We moved through the four nameless sections of the menu with each section increasing in intensity. Three plates included, charred carrots with smoked cashew, lemon verbena, Perrine lemon-date molasses, asparagus with mustard greens, egg yolk comfit, bottarga, green garlic, and beets and strawberries with black walnut-beet miso (Baker is said to have fifteen misos aging in the kitchen) ginger, cress and oxalis.
After ordering the beets I could not resist goggling oxalis on my I-phone. It is sorrel. I grow sorrel in my herb garden so I was more knowledgeable about its taste than I anticipated. Sorrel part of the knotweed family, as are rhubarb and buckwheat, is green and grassy with a lemony taste. For some it may take a bit of getting used to. I chop it up as an accompaniment to dressings, soups or toss the whole leaf in salads.
It turned out that every dish we ordered was composed of veggies with one exception. The King salmon tartar radish cured in lentil miso, with lemon and green almond slithered down gently, coating the palate with a taste that matched the touch.
Our dessert the pea tendril cake, came with a side of chamomile ice cream and rhubarb. Rhubarb again, but I have to admit this time I loved it!
Why Verbena? I knew it as an herb, but a name for a restaurant? Back to google, getting the following information I understood. Verbena: an annual or perennial herbaceous or semi woody flowering plant that has been used among others, in herbals, teas, folk medicine, as a protection against spells, a dream enhancer and through out history associated with divine forces. It’s that last part: “associated with divine forces” that explains the name for me. When food is cared for so carefully, treated respectfully, honored as a gift from the mother (Gaia) that it is, the chef sets the foundation for a divine experience. Sean Baker’s work lives up to the name: Verbena.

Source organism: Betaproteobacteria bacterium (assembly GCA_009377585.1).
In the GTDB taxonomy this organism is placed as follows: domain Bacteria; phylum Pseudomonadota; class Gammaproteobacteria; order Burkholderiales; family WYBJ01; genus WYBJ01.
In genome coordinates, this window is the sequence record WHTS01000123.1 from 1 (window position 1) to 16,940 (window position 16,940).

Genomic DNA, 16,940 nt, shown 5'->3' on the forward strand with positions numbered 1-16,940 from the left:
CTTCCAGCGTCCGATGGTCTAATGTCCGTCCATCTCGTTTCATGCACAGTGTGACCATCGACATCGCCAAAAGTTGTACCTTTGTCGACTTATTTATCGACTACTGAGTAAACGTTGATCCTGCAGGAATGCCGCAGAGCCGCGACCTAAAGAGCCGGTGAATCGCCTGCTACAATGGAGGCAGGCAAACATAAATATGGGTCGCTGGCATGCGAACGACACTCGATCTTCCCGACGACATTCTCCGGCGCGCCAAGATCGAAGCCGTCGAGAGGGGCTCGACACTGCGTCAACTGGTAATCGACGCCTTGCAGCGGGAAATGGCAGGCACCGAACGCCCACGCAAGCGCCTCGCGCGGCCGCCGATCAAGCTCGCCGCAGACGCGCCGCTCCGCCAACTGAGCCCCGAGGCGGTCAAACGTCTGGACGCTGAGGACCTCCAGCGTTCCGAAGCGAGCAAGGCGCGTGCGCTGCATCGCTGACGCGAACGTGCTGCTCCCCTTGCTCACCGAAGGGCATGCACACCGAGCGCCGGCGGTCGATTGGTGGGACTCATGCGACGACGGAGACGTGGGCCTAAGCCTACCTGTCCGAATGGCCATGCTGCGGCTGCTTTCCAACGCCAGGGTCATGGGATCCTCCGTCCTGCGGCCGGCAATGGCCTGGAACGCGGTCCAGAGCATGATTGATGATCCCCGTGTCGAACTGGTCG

A few days after our first meal, we had to return to San Francisco for an event. Following the event we headed back to Verbena. We started with the little gem salad. Dressed in pumpkin seed milk Beluga lentils rained over snap peas and avocado. Small glistening Belugas gently cooked to just the right texture added a caviar like element to the salad. Now I understand how a Beluga lentil is supposed to taste.
My partner went on to smoked duck wings slathered in kumquat hot sauce, celery and benne seed or, as we lay people say, sesame. He described the wings as tender, melting and chewy with the nutty sesame adding depth to the kumquat.
I could not pass up the seared artichoke, asparagus and snap peas dressed in black garlic and sorrel-pickled green tomato vinaigrette. Back in 1996 in a fine restaurant in old town San Juan, Puerto Rico I had a mushroom soup that left an indelible mark on my memory. That soup will now have to share memory space with artichokes, et al.
I was so impressed and taken up with the transcendent quality of Sean Baker’s edible art, I forgot to take photos on the second round!
On a final note, the vegetable movement clearly evident in the above menus is taking hold not only in the restaurant industry but in other areas as well. Recently for example, 60 Minutes aired a study of 1400 active and healthy ninety-year olds, living in the world’s largest retirement community, Laguna Woods Village in Laguna Woods, California. The three main reasons given by the retirees for the good life are regular exercise, a preference for vegetables, and the use of wine rather than chemicals for medication.
(Unfortunately, Verbena closed, the owners hired a new chef and renamed it Reverb. The menu has changed significantly.)